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      12-26-2012, 09:50 PM   #7
First Lieutenant

Drives: 2007 BMW Z4 M roadster
Join Date: Sep 2012
Location: Minnesota

iTrader: (0)

My son is now 12. Since the age of 5 he has tried: karate, soccer, lacrosse, football, basketball, tennis, golf, swimming, a lawn mowing "business", snow shoveling business and he volunteers here and there. Some of this stuff he did for a few months, and other things - such as basketball - he's done for six years. A few years ago I finally took the advice of some more experienced dads...just chill out. They'll eventually find what they like.

As long as the kids are active in something (IMHO), you're in good shape. Odds are good that most of our kids will not be getting a D-1 scholarship, or go to the Olympics, so don't lose too much sleep over what activity they're in, or how well they do at it.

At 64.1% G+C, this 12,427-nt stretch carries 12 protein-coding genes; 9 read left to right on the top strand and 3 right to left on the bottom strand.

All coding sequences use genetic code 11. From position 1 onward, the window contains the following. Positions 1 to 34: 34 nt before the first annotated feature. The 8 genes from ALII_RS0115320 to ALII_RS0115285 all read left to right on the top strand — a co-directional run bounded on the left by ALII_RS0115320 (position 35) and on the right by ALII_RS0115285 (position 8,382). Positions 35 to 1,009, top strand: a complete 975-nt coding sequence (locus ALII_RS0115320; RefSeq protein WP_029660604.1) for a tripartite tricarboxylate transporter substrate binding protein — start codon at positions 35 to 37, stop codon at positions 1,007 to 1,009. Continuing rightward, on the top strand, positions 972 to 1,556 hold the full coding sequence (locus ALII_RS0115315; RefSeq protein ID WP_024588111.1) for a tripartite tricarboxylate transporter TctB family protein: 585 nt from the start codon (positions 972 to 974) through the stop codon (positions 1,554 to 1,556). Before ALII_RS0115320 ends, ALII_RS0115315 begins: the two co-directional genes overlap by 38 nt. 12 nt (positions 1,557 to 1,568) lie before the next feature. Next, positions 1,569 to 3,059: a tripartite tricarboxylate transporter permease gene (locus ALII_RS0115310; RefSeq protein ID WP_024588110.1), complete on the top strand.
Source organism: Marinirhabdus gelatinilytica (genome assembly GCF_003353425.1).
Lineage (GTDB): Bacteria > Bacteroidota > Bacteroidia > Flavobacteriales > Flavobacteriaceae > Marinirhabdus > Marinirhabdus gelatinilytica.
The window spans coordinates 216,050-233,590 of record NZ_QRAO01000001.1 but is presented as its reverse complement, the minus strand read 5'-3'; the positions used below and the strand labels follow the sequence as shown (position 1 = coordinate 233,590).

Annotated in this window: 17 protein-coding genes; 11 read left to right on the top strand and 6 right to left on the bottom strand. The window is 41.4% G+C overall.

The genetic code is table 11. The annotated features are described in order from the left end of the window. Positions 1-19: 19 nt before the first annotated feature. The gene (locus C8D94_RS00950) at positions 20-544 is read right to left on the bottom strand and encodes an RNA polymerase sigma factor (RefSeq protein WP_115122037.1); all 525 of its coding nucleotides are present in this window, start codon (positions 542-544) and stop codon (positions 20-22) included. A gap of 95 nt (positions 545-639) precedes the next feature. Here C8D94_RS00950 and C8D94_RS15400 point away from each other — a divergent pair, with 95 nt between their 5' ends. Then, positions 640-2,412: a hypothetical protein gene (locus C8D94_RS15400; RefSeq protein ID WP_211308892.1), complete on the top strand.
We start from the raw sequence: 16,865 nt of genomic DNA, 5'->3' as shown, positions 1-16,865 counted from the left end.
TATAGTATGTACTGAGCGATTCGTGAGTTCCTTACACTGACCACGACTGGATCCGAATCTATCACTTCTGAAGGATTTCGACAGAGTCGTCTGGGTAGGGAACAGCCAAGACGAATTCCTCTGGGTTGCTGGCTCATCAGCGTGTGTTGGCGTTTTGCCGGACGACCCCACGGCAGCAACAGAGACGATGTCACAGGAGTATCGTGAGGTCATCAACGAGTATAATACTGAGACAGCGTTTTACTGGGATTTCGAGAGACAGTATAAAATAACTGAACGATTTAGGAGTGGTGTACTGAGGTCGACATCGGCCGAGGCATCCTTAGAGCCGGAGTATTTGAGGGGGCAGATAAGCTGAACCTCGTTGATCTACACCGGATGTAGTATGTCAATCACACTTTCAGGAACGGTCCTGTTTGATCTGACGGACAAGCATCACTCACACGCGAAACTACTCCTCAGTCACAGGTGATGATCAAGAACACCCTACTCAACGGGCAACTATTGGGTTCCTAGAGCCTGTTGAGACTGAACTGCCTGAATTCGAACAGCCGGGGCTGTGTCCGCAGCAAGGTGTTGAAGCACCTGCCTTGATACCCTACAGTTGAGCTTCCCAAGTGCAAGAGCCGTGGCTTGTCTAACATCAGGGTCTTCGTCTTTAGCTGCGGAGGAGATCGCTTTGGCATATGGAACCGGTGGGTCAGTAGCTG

Two things my wife and I do with our two kids (boy: 12; girl: 14)...

1) They MUST be involved in something at least 9 months out of the year. We chill out in the summer to have flexibility to boat frequently and take a few road trips. But the rest of the year they need to participate in some kind of group "thing." Our daughter has never been into sports, so she did dance, piano and acting. Now that she's a freshman she's in four clubs, including student council and debate. So we tell our son that we don't care what he does either, but it needs to be something for 9 months.

2) We use subtle persuasion to "nudge" them in certain directions. E.g. my son is too tall and skinny - and a bit too laid back - to continue playing tackle football any longer. So when he was somewhat on the fence about it this last summer, we just talked about basketball more, asked his friends about their basketball plans, watched a few more games on ESPN, etc. Before you know it, he signs up for a 3-on-3 basketball league instead of caring about football. Perfect! It's gotta be easier persuading a 6 year old...right?!

They grow up fast, really fast, so just enjoy the ride and think about how you want your son treating his son some day. That thought process usually guides you to the right decision.